And on the other hand, employers were no less contradictory when they predicted negative consequences for exports but were still prepared – also against their better judgment – to allow production costs to rise, with the attendant rise in prices. In fact, the appreciation of the Deutschmark in 1961 through the reduction of import costs by exactly 4.8 percent served to halt inflation pressure in the domestic market. Otherwise, the collective bargaining partners’ lack of restraint would have meant far greater disadvantages for the consumer.
[ . . . ]
So what do I want? I would like to be sure that the German people will not, once again, become a tragic example of the old saying: “He who does not listen must feel the consequences.” The German nation doesn’t only consist of unions and management. And it is contrary to the nature of a democratic, parliamentary order to make collective bargaining partners responsible for the stability of the currency, that is, for the maintenance of the value of money, which ultimately means that they are responsible for society and the social order as well as the economic fate of a people. Because the collective bargaining powers will be all too willing to blame the effects of their behavior on the government, attributing the failure and assigning the blame to it. But one cannot fault the government for trying to control unbridled freedom – as is the case in all other European countries as well – by educating the public and trying to foster an objective debate in the negotiations.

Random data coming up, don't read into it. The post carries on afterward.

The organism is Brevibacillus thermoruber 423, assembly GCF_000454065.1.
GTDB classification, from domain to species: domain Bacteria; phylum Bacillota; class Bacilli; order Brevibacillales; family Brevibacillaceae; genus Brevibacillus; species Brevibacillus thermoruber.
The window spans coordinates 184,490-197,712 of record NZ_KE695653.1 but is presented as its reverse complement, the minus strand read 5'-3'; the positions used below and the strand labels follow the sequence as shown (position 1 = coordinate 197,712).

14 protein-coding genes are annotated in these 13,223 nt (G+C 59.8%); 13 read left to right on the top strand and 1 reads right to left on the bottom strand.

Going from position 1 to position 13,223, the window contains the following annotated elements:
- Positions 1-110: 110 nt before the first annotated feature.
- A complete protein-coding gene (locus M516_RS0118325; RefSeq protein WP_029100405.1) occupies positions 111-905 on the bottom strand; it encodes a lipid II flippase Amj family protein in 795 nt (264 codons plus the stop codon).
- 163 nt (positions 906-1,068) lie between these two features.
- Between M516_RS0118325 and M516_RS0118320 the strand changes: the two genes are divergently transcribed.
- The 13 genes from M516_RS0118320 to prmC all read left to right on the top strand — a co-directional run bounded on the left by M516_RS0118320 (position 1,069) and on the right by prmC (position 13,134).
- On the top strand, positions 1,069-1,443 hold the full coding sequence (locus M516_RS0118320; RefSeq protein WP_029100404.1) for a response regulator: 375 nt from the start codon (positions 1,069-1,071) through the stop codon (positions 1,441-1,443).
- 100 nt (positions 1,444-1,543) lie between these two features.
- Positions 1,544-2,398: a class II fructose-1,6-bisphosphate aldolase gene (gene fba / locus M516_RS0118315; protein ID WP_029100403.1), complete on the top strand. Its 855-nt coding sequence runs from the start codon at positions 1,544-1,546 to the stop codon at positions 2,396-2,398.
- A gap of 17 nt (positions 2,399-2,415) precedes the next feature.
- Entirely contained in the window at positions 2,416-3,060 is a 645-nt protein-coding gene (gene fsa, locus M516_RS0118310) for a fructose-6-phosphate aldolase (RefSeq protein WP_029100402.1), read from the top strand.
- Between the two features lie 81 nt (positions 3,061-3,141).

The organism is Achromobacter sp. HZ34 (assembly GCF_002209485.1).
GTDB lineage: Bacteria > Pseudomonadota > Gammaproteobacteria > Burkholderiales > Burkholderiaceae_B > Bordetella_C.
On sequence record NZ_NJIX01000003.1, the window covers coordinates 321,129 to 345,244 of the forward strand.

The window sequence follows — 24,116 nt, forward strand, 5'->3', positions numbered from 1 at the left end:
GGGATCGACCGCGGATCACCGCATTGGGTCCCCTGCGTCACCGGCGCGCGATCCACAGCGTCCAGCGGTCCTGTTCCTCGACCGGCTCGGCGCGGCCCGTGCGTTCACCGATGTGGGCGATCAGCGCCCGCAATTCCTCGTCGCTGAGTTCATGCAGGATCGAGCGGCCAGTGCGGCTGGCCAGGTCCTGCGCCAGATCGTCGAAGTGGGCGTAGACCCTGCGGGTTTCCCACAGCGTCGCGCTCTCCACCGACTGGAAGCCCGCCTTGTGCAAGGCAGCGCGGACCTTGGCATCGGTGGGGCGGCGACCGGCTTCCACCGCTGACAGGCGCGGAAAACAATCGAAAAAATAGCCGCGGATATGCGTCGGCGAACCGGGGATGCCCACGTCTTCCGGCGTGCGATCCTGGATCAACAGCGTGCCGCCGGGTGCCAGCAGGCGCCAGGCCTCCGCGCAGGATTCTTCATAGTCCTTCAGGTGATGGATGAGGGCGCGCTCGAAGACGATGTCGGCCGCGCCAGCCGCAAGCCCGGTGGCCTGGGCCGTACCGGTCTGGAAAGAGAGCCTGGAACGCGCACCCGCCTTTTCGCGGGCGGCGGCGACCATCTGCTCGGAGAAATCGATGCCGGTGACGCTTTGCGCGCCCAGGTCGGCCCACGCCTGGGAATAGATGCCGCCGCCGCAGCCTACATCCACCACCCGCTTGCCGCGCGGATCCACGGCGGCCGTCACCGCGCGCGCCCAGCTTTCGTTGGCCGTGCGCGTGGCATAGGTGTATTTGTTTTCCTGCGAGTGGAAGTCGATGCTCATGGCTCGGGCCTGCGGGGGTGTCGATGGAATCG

[ . . . ]
My dear listeners, let me conclude with a positive and conciliatory word: In delivering this speech, it was not my intention to sharpen differences or raise a sociopolitical indictment against anyone. But precisely because of my deep sense of duty and responsibility toward the German people, I hope that, regardless of group, class, and social strata, you can recognize how important it is for me to speak directly, in what I believe is a decisive hour, to each and every one of my fellow citizens, even to shake you up in order to make clear that no membership – whether to a party or an organization or anything else – can free you of your personal responsibility and conscience.
Source: “Maßhalten! Rundfunkansprache, 21. März 1962”; [“Moderation! Radio Speech, March 21, 1962”]; reprinted in Karl Hohmann, ed., Ludwig Erhard. Gedanken aus fünf Jahrzehnten. Reden und Schriften [Ludwig Erhard. Thoughts from Five Decades. Speeches and Writings]. Düsseldorf et al., 1988, pp. 729-37.
Translation: Allison Brown